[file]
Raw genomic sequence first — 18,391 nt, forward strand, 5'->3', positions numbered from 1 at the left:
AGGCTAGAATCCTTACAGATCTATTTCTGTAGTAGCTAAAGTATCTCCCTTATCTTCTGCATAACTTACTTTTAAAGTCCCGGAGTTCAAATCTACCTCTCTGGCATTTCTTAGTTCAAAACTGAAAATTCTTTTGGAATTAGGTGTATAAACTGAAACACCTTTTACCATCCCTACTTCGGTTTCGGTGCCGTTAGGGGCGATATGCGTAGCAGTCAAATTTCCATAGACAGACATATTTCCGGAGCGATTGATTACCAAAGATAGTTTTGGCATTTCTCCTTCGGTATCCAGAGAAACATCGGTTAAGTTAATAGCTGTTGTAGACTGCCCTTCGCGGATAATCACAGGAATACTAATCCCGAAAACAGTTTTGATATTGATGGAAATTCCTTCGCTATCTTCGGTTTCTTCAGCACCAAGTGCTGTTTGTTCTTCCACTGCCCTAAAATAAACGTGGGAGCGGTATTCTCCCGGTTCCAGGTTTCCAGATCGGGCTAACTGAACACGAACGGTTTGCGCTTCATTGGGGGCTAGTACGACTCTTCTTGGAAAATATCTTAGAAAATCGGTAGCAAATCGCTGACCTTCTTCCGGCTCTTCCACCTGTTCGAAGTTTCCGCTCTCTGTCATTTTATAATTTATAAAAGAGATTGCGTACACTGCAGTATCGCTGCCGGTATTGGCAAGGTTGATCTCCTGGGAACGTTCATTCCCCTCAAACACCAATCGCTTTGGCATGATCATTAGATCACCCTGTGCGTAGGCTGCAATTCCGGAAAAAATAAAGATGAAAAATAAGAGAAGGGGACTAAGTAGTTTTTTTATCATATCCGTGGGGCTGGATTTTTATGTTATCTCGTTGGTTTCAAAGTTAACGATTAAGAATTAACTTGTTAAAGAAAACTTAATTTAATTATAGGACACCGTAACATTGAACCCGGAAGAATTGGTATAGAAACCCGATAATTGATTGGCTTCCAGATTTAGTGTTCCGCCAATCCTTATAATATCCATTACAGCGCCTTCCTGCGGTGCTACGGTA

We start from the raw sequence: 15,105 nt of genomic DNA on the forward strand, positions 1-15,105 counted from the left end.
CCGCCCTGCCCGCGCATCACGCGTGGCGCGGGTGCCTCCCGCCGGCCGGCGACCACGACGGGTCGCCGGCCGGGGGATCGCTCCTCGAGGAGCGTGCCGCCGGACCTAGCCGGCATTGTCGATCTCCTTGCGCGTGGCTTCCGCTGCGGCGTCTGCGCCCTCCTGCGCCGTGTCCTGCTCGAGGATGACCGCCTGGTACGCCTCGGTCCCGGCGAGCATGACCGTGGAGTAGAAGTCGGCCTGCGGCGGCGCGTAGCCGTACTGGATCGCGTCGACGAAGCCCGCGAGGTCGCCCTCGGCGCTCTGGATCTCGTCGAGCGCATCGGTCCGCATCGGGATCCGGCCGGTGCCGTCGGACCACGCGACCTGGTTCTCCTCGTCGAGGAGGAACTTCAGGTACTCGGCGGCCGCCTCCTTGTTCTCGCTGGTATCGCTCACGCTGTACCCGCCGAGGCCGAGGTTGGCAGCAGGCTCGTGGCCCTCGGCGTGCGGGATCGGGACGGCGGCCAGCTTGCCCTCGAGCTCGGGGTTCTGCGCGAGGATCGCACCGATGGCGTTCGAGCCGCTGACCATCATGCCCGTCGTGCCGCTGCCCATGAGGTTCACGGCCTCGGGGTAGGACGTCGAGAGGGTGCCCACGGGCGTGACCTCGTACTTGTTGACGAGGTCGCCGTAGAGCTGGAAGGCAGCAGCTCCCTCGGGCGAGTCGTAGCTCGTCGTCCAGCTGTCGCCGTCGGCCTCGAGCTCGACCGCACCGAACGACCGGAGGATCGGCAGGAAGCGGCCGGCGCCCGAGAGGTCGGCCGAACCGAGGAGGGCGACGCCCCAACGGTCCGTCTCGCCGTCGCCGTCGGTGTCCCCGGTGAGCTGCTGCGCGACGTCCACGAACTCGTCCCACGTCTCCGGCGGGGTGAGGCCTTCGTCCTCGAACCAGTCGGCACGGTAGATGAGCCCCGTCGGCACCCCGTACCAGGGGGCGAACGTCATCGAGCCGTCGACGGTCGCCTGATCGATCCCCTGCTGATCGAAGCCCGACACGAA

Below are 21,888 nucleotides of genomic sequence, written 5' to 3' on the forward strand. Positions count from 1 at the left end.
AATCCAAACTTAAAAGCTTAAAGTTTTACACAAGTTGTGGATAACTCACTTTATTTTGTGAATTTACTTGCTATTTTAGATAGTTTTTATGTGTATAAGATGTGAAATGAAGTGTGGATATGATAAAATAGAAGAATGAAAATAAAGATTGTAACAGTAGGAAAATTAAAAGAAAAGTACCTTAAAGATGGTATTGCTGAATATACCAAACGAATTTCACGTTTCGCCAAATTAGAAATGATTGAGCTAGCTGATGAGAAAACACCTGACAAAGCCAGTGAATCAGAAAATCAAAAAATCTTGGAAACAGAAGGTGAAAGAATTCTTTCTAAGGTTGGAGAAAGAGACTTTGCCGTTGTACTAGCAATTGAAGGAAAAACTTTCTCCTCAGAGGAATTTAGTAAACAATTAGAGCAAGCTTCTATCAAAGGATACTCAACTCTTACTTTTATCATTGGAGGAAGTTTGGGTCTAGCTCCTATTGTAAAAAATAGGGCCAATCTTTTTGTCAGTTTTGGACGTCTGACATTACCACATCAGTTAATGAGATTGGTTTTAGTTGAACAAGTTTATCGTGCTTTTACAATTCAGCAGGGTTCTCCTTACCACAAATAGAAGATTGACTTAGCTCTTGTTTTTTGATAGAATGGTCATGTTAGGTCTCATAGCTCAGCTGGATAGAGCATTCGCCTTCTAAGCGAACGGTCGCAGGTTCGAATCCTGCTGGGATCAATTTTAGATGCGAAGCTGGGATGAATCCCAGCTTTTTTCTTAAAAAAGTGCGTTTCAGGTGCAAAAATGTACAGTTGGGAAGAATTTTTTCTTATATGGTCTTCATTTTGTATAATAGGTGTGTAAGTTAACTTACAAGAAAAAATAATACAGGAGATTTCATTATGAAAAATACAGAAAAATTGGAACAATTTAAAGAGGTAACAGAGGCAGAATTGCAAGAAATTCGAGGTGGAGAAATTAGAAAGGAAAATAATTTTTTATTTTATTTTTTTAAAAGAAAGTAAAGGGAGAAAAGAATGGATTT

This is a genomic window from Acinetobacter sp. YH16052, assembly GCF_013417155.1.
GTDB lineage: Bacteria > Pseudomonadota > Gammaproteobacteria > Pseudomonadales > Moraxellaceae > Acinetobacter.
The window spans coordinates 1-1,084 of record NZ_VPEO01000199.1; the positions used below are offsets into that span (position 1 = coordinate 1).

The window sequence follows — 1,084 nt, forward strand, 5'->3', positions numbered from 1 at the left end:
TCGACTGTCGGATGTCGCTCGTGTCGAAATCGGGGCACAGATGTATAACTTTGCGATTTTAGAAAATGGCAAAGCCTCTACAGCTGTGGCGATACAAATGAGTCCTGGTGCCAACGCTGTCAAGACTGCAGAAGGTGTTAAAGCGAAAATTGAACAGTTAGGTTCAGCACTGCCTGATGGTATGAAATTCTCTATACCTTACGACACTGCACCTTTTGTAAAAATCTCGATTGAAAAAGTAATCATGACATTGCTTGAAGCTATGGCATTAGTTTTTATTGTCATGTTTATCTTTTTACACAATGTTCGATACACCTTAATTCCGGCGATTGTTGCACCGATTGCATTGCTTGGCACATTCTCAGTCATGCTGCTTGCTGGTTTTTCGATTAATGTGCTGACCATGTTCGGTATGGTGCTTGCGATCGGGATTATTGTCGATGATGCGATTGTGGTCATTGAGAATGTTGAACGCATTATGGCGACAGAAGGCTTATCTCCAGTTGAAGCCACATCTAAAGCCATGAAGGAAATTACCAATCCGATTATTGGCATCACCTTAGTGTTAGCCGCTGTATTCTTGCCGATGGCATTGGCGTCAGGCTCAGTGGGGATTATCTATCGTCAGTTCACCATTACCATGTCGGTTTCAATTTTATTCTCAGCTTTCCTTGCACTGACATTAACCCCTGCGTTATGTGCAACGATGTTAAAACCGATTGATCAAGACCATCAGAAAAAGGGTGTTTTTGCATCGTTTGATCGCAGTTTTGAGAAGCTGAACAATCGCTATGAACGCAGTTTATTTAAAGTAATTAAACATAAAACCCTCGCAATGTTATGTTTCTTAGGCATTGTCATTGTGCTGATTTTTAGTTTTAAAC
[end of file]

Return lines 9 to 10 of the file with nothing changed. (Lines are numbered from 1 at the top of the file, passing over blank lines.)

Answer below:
The window spans coordinates 1-1,084 of record NZ_VPEO01000199.1; the positions used below are offsets into that span (position 1 = coordinate 1).

The window sequence follows — 1,084 nt, forward strand, 5'->3', positions numbered from 1 at the left end: